"Have this mind among yourselves, which is yours in Christ Jesus, who, though he was in the form of God, did not count equality with God a thing to be grasped, but emptied himself, by taking the form of a servant, being born in the likeness of men. And being found in human form, he humbled himself by becoming obedient to the point of death, even death on a cross. Therefore God has highly exalted him and bestowed on him the name that is above every name, so that at the name of Jesus every knee should bow, in heaven and on earth and under the earth, and every tongue confess that Jesus Christ is Lord, to the glory of God the Father." Paul to the persecuted at Philippi (2:5-11)

29 November 2013

Giving Thanks (The Day After)

Well, holiday travel plans were a bust here, thanks to a snowstorm that actually didn't amount to much.  It was slated to whoosh its way right up our travel path and by the time we were sure it would be safe to leave on a nine hour drive, it was too late to be worth the effort.

So here we are.

With plans to attempt the family visit after spring thaw. 
Thankfully, my family is flexible about plans and nobody's feelings were hurt.  My mom has mellowed about such things over the years. 

I had started a "thirty things I'm thankful for" blog post, but you can be thankful I decided it was sappy and stupid and nobody wanted to read it.  A few worthy excerpts, though:

1.  The reason I'm writing this list at all, really.  I'm thankful that Woodwick Candle Company makes their candles out of a wax that is easily removed (with heavy shampoo and a comb) from an eight year old's hair.   And (with dish soap) from my living room rug.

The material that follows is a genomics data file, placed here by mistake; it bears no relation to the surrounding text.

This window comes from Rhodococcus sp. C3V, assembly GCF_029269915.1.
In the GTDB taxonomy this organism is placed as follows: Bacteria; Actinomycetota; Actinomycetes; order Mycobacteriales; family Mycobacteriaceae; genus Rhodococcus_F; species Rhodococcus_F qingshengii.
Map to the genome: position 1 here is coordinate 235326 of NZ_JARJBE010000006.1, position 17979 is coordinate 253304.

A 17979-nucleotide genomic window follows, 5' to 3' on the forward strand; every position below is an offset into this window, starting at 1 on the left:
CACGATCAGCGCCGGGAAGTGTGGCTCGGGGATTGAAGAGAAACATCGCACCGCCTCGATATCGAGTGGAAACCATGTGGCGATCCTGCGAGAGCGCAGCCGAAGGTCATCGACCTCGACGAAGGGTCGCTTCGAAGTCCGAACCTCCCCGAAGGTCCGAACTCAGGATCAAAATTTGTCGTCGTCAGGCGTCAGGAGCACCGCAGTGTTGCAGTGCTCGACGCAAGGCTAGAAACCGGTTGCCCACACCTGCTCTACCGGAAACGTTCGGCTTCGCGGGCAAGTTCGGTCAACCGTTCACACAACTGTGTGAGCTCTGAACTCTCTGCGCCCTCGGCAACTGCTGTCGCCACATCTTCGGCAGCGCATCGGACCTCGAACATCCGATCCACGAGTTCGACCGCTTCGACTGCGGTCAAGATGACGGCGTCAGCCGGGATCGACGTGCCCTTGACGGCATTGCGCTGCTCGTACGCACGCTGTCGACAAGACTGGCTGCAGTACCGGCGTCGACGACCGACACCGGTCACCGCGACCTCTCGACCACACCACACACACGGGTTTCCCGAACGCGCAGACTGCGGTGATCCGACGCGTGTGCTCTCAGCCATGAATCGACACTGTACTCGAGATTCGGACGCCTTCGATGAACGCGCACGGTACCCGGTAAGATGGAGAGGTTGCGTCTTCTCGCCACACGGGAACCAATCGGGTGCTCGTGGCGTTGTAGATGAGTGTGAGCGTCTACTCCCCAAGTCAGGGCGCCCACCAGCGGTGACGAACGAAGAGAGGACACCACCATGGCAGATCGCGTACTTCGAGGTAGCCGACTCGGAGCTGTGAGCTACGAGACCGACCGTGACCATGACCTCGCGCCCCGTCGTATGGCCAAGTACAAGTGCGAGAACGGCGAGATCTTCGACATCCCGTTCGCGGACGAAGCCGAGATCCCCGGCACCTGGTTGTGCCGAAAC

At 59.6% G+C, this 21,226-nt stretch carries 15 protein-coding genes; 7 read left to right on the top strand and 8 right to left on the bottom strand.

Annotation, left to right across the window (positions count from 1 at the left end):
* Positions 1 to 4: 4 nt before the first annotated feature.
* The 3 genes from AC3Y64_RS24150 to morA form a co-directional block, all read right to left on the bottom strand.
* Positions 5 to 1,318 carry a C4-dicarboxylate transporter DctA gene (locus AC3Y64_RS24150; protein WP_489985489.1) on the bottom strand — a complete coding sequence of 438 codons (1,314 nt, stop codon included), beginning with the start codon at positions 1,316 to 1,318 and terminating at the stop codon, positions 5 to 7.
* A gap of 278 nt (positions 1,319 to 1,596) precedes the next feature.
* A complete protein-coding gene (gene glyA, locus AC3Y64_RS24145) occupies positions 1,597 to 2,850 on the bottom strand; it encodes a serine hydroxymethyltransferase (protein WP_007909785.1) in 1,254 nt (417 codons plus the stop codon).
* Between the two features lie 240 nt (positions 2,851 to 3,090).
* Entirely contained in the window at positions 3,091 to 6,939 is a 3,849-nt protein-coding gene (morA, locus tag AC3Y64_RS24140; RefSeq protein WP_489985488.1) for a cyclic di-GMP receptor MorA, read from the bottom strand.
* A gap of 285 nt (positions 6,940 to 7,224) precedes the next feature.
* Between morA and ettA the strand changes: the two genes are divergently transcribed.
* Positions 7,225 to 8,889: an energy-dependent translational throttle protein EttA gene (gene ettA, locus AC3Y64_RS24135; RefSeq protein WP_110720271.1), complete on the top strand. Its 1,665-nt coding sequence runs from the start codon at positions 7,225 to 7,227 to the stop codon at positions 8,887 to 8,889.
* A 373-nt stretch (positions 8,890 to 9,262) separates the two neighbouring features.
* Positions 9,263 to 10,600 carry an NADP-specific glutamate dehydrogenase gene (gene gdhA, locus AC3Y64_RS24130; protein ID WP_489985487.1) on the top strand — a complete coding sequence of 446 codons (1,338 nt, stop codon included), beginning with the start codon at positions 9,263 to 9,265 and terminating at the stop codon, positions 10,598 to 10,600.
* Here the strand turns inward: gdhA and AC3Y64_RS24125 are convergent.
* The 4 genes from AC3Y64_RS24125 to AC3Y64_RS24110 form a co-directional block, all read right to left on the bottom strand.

2.  Correspondingly, I am thankful that on a frigid cold day like today, I have a house.  Many don't.  And considering point one, it seems a good idea to be thankful to have a house and that my kid wasn't hurt.
5.  I'm thankful for a friend who  needs to borrow my car tonight because it shows my kids what community and family are supposed to look like when we live so far from our own family.

6.  I am thankful that having been in Korea in the last 12 months excludes me from giving blood at the blood drive going on at my middle child's school.  For the next six months I can look sophisticated and global traveler-ish rather than looking like a chicken when the needles come around.  *squak!*

7.  I am thankful for the neighbor kid who started the job of plowing out my driveway, unrequested, and then disappeared before finishing or knocking on my door with puppydog eyes and hopes of payment.


10.  I'm thankful for all the local friends who have offered to share their Thanksgiving with us if we are snowed in here.  Again, showing my kids what community looks like.  We have some awesome friends here... and I mean that word, awesome.

11.  I am thankful for the season which makes it possible to replace milk with egg nog in my favorite baking recipes.  Seriously, egg nog rocks.  Not as a drink (yuck) but as an ingredient.